October 02, 2014

Movies: Delay Digital Releases At Your Own Peril

By Hisham Isa, Vice President (Marketing)

It's time for the feature film industry and television producers to adapt to a new era of distribution.

For decades -- since the advent of VCRs and home movie viewing, if not the beginning of television itself - major studios have given cinemas an exclusive window to screen films first before releasing them through other channels.

Today, though, these delays foster piracy.

Consumers want to watch films at their convenience - when they want and where they want. While this can still mean going to a cinema for a night out to see a film on the big screen, it can also mean watching it at home online or on a mobile device. And if the studios don't put a film online, someone else will.
Eighty-four percent of mobile users on the The BuzzCity Network watch video on their phones; nearly 30% watch full length feature films and TV series.

Cinemas used to enjoy a monopoly on films. The gap between seeing a blockbuster like Back to the Future in the theatres, then a cut version with commercials on TV, was a couple years. And while badly-filmed pirated versions existed, distribution was limited in the pre-internet days.

Today, legit versions of films appear in online stores like iTunes and on Blu-ray/DVD in rental chains like Video EZ within a matter of months. Consumers in international markets may need to wait longer as many Hollywood films are often released first in the US, then elsewhere.  (Actually, it's not just Hollywood producers and cinemas that impose a release window.  In India, the average delay between a cinema debut and release on DVD is 6 months, nearly 2 months longer than in the US, according to Ernst & Young and Forum D'Avignon.)

And while the exclusive window enjoyed by cinemas is shrinking, it's still too long for many digital consumers, who not only want to watch movies online but television series as well. The Guardian's media and tech blog 'Monday Note' calls the industry's release windows system 'an analog era relic' which is 'forcing honest viewers into piracy'.

Imagine, for example, that you live in Singapore, Mumbai or Johannesburg and would like to watch 'Game of Thrones'. You'd be willing to pay Netflix, but it's not available in your country. The only alternative are torrent files. They're unofficial and free, but pirated. In 2012, the top five TV shows - including 'Game of Thrones' and 'Breaking Bad' - were illegally downloaded 1.44 million times.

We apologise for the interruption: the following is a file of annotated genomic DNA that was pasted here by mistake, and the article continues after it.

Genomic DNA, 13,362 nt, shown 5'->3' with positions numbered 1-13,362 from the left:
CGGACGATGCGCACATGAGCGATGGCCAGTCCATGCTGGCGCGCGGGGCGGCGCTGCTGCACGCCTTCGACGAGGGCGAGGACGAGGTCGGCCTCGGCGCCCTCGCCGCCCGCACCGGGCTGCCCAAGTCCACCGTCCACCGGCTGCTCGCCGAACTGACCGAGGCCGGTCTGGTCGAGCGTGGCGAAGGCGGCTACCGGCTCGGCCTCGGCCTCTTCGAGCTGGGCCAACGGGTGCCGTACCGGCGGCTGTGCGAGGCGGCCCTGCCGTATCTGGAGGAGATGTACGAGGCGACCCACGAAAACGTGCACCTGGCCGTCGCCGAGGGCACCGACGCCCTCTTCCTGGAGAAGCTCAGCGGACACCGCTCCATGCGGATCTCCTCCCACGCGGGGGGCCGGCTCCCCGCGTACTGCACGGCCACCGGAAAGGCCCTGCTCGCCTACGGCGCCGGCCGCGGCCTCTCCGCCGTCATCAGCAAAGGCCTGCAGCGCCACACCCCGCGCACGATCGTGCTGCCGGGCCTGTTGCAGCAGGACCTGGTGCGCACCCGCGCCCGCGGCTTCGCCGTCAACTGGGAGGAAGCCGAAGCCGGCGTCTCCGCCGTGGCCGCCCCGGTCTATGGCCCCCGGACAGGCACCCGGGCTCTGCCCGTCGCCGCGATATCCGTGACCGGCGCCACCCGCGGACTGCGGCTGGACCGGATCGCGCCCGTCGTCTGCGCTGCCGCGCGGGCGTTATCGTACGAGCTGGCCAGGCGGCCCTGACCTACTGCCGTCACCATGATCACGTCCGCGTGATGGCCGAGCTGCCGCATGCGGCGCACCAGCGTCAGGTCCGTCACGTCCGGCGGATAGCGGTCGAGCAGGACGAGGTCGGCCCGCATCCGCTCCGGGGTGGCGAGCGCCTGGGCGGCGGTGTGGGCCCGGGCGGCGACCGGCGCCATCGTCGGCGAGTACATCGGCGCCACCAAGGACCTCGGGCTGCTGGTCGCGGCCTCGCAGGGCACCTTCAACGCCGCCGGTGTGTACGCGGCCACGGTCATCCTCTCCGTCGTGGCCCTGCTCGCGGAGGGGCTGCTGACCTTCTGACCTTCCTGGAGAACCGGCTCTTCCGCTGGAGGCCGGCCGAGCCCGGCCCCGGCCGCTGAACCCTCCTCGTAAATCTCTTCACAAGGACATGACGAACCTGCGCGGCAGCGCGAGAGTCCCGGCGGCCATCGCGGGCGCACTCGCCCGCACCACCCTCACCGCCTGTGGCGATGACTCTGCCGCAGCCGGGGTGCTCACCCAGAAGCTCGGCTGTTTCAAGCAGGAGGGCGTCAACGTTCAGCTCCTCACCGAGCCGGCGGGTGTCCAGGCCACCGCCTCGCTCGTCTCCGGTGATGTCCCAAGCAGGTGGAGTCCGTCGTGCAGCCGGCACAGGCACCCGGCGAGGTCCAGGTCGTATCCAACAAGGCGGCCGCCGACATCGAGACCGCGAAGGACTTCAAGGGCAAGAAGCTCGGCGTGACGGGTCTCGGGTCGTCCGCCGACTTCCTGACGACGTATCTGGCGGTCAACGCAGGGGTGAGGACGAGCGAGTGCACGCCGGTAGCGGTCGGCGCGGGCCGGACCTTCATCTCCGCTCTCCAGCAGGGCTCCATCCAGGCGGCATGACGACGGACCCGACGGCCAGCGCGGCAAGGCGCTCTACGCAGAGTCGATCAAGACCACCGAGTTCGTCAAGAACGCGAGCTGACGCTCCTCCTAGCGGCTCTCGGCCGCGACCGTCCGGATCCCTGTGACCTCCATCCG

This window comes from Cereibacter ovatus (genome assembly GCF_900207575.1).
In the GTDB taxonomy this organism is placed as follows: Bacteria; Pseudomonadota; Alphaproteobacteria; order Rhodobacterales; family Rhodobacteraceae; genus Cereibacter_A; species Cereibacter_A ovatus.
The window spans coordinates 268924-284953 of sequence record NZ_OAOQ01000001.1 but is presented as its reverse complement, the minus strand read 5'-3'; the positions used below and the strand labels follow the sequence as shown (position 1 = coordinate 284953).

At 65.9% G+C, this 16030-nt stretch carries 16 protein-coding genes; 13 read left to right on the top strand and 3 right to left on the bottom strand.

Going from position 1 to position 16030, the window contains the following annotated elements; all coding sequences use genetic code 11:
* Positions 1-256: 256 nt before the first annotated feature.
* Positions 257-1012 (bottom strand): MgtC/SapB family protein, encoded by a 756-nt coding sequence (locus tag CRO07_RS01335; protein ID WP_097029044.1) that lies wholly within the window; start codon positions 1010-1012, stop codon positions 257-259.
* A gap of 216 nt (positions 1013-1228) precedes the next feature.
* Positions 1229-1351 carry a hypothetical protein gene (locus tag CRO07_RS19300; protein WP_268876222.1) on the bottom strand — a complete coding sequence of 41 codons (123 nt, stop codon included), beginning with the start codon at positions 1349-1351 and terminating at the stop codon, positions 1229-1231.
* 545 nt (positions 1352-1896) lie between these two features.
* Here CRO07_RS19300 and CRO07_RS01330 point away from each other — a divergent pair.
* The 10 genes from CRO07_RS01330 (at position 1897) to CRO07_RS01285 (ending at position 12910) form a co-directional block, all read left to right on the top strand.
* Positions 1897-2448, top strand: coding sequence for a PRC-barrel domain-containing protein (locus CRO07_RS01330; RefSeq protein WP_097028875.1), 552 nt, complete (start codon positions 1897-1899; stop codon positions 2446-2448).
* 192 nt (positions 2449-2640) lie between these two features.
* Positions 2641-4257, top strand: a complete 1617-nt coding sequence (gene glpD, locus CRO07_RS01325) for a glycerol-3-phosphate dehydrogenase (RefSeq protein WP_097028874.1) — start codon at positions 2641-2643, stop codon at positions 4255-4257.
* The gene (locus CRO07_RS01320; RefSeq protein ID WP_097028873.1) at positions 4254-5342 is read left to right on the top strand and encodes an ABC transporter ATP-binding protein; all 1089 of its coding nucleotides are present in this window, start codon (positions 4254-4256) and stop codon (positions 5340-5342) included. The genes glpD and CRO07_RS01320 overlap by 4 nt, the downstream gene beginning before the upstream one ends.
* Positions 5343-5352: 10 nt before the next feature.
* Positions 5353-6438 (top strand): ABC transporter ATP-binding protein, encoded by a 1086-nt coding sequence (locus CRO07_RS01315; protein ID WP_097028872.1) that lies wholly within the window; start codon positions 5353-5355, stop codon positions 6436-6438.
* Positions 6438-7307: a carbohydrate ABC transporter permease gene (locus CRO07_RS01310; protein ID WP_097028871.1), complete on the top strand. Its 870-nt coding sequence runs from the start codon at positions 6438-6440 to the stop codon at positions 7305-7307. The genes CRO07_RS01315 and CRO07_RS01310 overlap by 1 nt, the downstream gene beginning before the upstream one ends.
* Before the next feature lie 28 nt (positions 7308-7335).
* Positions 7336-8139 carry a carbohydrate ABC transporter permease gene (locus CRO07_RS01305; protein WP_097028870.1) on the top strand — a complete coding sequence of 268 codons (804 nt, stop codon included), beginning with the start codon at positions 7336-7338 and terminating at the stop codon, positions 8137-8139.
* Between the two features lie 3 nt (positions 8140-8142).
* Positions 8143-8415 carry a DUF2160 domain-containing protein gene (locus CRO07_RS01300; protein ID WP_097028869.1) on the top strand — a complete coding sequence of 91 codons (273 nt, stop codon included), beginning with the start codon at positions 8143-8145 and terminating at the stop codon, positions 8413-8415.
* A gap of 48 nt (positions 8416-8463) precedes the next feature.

Some companies are starting to wake up and challenge the traditional model though.

Film producers in Australia are cutting the exclusive theatrical release period from 4 months to 3.
And next August in the US, the Weinstein Company will release the sequel to "Crouching Tiger, Hidden Dragon", staring Michelle Yeoh, across the globe on Netflix and in a limited number of Imax theatres at the same time. "Crouching Tiger, Hidden Dragon: The Green Destiny" is touted as the first major motion picture to debut on Netflix and in theatres at the same time (except that the major cinema chains in the US will not screen the film, which is why Weinstein made a deal with Imax; the Weinstein Company is also an independent studio and a relatively small player when compared to big companies like Disney, Fox and Paramount.)

Netflix's chief content officer Ted Sarandos told the New York Times that he hopes the deal will 'show Hollywood that the time (has) come to respond to what movie fans want'. "These are two different experiences, like going to a football game and watching a football game on TV," Sarandos told the newspaper.

Netflix is also aware of the international opportunities: it's expanding to Europe and has its eye on other international markets, though it's not moving as quickly as diehard fans would like.

Warner Brothers meanwhile made a foray into new territory this past February when it released "Veronica Mars" online (for rental and sale) on the same day that it was release to a limited number of US theatres. This case was also an exception, though, because Warner Brothers' hands were tied. Two major cinema chains - Cinemark and Regal - didn't want to screen the film, while a third, AMC Entertainment, insisted that WB buy out entire theatres in advance, rather than share ticket sales as per normal.

While these examples represent progress, they're not enough. The release windows system has got to go. And the media industry needs to see the mobile internet for what it is: the opportunity of a new audience, not a medium to be kept at arms length.